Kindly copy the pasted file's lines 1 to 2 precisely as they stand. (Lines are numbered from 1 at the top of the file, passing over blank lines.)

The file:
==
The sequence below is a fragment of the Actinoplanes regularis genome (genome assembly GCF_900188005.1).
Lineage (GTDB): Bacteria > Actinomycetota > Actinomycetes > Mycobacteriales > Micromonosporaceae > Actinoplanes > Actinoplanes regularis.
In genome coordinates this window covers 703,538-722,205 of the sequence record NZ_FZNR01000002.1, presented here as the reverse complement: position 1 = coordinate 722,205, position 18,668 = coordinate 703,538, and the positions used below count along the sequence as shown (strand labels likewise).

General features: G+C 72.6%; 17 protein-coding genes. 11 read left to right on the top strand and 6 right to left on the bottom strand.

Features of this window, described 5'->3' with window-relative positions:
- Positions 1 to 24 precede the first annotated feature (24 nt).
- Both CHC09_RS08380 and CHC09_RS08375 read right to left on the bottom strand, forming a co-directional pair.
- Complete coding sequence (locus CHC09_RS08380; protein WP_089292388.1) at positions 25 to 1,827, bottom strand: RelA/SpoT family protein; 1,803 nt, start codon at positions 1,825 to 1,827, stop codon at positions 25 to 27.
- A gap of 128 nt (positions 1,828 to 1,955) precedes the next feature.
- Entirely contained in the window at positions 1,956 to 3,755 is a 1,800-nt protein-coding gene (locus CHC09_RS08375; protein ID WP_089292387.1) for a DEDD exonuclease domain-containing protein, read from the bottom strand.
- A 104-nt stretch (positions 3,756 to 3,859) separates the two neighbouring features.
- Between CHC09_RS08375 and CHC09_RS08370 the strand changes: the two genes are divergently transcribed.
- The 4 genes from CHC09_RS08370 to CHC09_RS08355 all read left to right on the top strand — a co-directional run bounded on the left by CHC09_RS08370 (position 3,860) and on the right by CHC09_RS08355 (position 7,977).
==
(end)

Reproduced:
The sequence below is a fragment of the Actinoplanes regularis genome (genome assembly GCF_900188005.1).
Lineage (GTDB): Bacteria > Actinomycetota > Actinomycetes > Mycobacteriales > Micromonosporaceae > Actinoplanes > Actinoplanes regularis.